Eliminating employee stock options

Does getting rid of employee stock options constitute constructive dismissal?

Stuart Rudner
Question: A regional president plans to eliminate stock options for two levels of employees who have received options on a consistent, annual basis in the past (these options are worth about 10 per cent of the employees' total compensation package). He plans to award them this year's grant and then tell them they won’t be receiving grants in the future. Besides the obvious morale issues this could create, I’m concerned this could be deemed constructive dismissal. Is this indeed the case and, if so, how much notice must be given?

Answer: You are right to be concerned, on both counts. A change like this can have a profound effect on morale and be seen as a change in the corporate culture. If you do proceed as planned, efforts should be made to counter the inevitable negative reaction in order to avoid a backlash that could lead to the loss of valued employees and difficulty attracting the top talent in your area.

On the legal front, constructive dismissal is a sometimes misunderstood concept. At a general level, constructive dismissal occurs when one party unilaterally changes a fundamental term of the employment relationship without providing proper notice of the change. As you can see, there are three key elements to this concept: a unilateral change to a fundamental term, without notice.

Unfortunately, very few employment agreements specifically designate which of their terms are fundamental. To use an example from a previous Canadian Employment Law Today article, changing the location of an employee's desk is unlikely to support a finding of constructive dismissal. However, even that example must be used with a caveat. If the new desk somehow prevents the employee from carrying out her duties properly, or results in a loss of reputation within the organization, then it is arguable it would constitute constructive dismissal. To go even further, if the new desk were located in the kitchen or washroom, the conclusion would be different. As in other areas of law, each case is fact-specific.

Among other things, the following can constitute constructive dismissal:
• a change in the method of calculating remuneration with a resulting significant reduction;
• a demotion;
• significant geographic relocation of the employee's work base;
• failure to protect an employee from harassment.

However, even dramatic changes will not be considered constructive dismissal if the employer has the right, either explicitly or implicitly, to make the change or has given sufficient notice of the change. That last point is important. Often, the least expensive way to impose change while minimizing exposure is to provide reasonable notice and thus eliminate one of the criteria for a finding of constructive dismissal: a lack of notice. For relocation, a notice such as: “Effective Jan. 1, 2010, your office will be relocated to Montreal.”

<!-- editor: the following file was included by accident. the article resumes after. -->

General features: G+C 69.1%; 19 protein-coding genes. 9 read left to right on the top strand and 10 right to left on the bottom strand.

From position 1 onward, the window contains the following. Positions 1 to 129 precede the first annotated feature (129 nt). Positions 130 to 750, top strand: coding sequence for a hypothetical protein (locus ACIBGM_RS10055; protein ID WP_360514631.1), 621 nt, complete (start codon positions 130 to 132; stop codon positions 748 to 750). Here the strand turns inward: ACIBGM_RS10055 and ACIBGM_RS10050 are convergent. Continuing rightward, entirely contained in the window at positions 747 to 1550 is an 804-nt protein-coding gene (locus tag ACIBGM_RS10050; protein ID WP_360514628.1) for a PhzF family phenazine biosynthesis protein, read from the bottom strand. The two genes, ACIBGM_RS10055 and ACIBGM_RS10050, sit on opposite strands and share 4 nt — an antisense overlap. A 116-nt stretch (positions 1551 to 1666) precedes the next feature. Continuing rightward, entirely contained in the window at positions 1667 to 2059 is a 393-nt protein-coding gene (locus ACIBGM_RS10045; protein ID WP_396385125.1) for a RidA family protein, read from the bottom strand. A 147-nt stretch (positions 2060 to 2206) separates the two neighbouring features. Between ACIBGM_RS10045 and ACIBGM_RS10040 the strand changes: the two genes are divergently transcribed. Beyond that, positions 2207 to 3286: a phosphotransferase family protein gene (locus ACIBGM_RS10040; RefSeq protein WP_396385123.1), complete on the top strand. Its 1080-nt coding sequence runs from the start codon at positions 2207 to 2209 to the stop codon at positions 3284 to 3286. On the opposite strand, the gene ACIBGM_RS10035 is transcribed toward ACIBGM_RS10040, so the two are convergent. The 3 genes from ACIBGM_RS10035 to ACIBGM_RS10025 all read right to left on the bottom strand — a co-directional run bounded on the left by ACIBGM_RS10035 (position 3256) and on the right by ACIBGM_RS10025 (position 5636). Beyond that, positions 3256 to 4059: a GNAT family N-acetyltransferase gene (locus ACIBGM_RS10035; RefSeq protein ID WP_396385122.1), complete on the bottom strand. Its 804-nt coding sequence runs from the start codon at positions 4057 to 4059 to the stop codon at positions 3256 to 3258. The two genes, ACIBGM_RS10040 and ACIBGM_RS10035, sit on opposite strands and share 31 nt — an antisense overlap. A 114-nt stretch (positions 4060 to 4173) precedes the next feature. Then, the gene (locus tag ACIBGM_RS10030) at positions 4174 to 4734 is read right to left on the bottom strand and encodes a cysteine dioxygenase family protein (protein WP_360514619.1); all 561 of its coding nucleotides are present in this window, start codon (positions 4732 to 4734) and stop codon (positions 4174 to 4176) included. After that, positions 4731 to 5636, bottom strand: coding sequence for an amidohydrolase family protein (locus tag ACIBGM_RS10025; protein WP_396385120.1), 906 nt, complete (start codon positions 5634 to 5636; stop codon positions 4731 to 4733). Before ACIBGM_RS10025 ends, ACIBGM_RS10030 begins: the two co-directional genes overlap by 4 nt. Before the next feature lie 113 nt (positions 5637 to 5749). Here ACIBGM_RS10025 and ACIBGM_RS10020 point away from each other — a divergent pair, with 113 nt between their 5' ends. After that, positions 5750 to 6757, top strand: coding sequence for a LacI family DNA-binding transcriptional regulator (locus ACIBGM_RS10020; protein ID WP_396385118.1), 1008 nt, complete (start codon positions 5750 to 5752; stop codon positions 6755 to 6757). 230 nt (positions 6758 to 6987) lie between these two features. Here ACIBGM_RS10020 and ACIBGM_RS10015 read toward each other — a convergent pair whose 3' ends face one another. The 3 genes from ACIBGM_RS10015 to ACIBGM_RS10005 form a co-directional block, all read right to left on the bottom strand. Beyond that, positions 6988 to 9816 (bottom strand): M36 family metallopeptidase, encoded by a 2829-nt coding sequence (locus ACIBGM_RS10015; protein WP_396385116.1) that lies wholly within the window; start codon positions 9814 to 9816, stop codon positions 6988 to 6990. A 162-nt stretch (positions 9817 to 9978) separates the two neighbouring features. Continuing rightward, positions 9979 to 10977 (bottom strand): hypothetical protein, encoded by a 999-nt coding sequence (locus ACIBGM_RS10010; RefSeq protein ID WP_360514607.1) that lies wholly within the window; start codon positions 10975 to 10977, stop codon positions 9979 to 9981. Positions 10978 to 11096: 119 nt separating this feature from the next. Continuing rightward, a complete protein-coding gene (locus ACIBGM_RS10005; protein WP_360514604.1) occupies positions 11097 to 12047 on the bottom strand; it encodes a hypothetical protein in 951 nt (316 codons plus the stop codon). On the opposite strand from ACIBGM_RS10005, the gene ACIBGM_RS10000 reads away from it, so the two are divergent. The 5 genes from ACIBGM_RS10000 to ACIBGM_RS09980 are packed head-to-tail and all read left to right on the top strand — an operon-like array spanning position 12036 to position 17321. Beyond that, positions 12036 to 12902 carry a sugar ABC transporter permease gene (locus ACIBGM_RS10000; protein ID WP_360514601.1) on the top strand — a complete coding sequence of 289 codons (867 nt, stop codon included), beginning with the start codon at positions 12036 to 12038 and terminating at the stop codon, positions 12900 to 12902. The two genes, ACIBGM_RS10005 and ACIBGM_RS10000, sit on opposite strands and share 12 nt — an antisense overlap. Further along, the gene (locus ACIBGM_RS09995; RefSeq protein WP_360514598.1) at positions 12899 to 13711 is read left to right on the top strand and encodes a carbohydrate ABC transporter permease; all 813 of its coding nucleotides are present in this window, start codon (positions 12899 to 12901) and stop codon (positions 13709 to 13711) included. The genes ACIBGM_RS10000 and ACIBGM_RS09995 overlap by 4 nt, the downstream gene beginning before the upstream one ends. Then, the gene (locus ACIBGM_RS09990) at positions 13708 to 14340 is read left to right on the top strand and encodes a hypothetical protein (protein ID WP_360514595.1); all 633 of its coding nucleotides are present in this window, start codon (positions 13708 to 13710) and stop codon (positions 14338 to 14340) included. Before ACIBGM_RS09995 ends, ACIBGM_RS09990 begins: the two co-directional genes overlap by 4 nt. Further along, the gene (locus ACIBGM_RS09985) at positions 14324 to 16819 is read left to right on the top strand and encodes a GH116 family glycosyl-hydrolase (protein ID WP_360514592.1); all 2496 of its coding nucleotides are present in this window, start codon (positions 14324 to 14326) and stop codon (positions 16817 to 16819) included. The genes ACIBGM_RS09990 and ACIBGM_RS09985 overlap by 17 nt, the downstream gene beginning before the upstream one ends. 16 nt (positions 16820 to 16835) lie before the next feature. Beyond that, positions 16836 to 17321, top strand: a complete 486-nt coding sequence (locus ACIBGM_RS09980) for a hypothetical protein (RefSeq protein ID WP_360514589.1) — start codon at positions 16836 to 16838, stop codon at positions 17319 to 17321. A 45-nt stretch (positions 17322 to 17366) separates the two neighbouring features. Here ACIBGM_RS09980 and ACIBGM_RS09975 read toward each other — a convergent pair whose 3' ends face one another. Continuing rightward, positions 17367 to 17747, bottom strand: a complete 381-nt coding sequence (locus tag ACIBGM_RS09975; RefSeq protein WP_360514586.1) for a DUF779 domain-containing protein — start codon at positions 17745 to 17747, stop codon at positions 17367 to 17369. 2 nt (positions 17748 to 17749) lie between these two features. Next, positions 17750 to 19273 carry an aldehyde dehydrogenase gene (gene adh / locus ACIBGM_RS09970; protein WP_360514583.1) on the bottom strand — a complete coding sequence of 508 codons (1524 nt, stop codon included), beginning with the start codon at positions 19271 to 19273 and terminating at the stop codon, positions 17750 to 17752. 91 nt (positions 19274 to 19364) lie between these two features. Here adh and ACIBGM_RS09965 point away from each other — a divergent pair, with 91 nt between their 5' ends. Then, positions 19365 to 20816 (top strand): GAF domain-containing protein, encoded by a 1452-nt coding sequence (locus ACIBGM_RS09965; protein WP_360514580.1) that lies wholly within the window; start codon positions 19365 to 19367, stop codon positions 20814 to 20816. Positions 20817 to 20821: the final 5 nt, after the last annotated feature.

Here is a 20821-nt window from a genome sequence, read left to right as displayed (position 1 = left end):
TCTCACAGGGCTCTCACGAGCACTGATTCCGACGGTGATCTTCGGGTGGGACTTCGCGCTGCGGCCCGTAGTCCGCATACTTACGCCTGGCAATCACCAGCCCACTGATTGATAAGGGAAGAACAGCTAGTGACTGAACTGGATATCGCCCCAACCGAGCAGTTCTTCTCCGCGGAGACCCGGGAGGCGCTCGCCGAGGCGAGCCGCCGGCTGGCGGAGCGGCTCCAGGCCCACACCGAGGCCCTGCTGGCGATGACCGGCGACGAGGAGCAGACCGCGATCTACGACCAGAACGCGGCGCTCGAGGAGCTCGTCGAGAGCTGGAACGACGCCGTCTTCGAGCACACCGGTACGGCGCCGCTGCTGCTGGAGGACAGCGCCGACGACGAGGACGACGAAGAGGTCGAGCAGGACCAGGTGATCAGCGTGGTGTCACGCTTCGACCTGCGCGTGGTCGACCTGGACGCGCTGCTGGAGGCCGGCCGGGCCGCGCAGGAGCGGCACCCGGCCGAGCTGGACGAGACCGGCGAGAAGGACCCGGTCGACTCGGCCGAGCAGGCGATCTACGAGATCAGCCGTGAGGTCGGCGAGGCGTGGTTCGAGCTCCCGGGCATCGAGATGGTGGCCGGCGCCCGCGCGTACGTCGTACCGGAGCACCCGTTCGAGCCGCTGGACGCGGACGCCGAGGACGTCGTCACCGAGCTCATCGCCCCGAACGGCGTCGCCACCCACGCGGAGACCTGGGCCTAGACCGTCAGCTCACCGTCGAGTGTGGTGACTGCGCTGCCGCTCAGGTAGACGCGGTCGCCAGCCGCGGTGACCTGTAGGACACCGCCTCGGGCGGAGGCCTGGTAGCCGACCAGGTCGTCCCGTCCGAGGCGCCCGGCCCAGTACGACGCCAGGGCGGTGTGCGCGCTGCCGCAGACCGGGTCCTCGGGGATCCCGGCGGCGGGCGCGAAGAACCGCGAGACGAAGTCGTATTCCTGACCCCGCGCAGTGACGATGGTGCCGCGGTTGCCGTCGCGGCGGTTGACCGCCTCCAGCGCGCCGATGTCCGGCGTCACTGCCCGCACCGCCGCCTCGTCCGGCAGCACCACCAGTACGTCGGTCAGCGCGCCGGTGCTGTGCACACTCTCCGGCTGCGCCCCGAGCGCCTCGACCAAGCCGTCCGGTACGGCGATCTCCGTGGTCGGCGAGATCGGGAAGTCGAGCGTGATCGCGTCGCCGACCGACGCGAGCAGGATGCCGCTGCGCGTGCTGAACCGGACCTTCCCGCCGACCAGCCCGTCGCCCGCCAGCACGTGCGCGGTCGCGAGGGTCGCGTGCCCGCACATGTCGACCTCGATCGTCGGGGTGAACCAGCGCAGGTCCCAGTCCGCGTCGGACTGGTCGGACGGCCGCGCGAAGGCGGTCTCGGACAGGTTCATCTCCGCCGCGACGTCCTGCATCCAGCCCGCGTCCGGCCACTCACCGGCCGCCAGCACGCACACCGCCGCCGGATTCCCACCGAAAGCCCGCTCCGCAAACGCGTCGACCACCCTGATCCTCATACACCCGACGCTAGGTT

The amount of notice required would be the same as that required in the event of termination. This will be different for each employee as they will each have different lengths of service, different positions and be of different ages. The best approach will be to determine the longest applicable notice period, and then give all employees that amount of notice of the change (or slightly longer, to be safe). As you will realize, this can be a very long time. However, it would be short-sighted to adopt this strategy but provide an inappropriately low amount of notice.

Once an employee has been notified of the future change, she is, of course, free to seek other employment, as she would be at any time. However, if she remains in the employ of the company, it will be entitled to impose the change once the notice period has passed. If the employee chooses to leave at that point, she should be precluded from successfully bringing a claim for constructive dismissal.

Another alternative would be to offer something to the employees in exchange for their agreement to accept the elimination of the stock options. In other words, turn a unilateral change into one that is mutually agreed upon. The benefit offered to the employee is legally referred to as consideration. It can be anything of value, from a one-time bonus to an increase in salary or extra time off each year. However, bear in mind it cannot be something the employee would otherwise have received. I once had a client suggest offering a bonus to its employees in exchange for their agreement to be bound by a non-solicitation covenant. However, the bonus in question was the annual bonus they would have received in any event. I advised them to think of something else to offer.

Although I have not seen any judicial consideration of the minimum value that would be sufficient, I would advise against the loonie or toonie that some employers seem to be inclined to offer.

I note that the inherent frailty with this approach is that it requires that every employee accept. Otherwise, you may still be faced with a constructive dismissal claim on the part of those who choose not to accept the offer.

Stuart Rudner is a partner who practices commercial litigation and employment law with Miller ­Thomson LLP’s Toronto office. He can be reached at (416) 595-8672 or [email protected].

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